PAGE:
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The Learning Bulletin Board: Adaptation in Education

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This article is part of a learning special report on how the pandemic continues to change the way we approach education.

Ayush Agarwal loves speeches and debates. During his sophomore year of high school in San Jose, Calif., when the pandemic forced his tournaments to debate online, he digitally understood what it meant to live across his divide.

Many of Ayush’s friends who attend other schools in the city did not have computers or reliable internet connections to participate in online tournaments and sessions. Then, on his Reddit debate channel, he saw posts from all over the country. These online he can’t participate in tournaments” or “I can’t access Zoom because the internet is too slow,” said Ayush, who is 17 years old.

“It was a real disappointment for me,” he said. “They’re great debaters. They’re probably better than I am, but they’re not going to be in the tournament because they didn’t qualify, just because they don’t have the resources.”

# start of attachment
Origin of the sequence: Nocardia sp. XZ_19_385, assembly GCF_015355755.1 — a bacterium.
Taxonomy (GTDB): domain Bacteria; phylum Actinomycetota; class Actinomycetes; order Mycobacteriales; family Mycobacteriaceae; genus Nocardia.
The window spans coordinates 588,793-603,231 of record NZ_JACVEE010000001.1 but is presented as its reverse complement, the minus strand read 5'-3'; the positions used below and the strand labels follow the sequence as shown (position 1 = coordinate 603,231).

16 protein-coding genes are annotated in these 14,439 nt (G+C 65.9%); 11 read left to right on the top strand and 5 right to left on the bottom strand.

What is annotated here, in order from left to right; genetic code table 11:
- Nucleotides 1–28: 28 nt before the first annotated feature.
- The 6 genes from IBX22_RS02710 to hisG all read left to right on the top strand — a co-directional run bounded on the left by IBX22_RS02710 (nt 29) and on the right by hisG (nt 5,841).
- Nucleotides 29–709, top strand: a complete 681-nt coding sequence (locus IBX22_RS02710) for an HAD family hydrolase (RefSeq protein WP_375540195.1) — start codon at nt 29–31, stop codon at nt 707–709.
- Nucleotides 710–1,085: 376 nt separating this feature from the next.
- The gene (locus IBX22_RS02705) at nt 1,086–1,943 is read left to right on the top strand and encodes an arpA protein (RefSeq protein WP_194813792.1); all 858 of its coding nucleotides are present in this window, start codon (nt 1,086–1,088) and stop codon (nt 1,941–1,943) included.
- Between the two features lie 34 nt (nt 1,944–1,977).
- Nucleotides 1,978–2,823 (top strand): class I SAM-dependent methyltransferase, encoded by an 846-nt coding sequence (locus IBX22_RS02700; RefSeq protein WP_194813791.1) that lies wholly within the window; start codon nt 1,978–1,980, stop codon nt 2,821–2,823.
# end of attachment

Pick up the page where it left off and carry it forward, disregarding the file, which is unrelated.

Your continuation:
So Ayush, now a senior at Basis Independent Silicon Valley, a private school in San Jose, decided to do something about it.

In March 2021, he and three students from San Jose’s Evergreen Valley High School and Leland High School started ClosingTheDivide, a nonprofit that collects and refurbishes used electronics to donate to low-income families and students. was launched.

This group does more than just provide devices. Ayush says: It also focuses on other aspects of technical proficiency, such as enabling low-income residents to connect to digital he literacy initiatives such as internet discounts and coding classes through affordable connectivity programs.

Since its inception, the nonprofit has expanded to 29 chapters in the United States, Asia, Africa and Europe, all run by high school students.

Students donated over 1,145 devices. Received a grant of approximately $32,000. Worked with 10 sponsors and 32 corporate partners. Opened 12 computer labs, 6 in Tanzania, 1 in Cambodia and 5 in California.

Students recently applied for the San Jose Digital Inclusion Partnership, a project sponsored by the City of San Jose, and received a $17,500 grant.

We know Peyton Poole wore a maroon suit with bell sleeves to this year’s National Speech and Debate Tournament in June. She remembers little bright lights, nausea in her stomach, or anything else.

“If I say I don’t remember anything,” said Mr. Poole. Her dramatic interpretation of it earned her her second-place result. She said, “I saw darkness. I saw the faces of the judges and I was like, ‘OK, this is happening.’ ”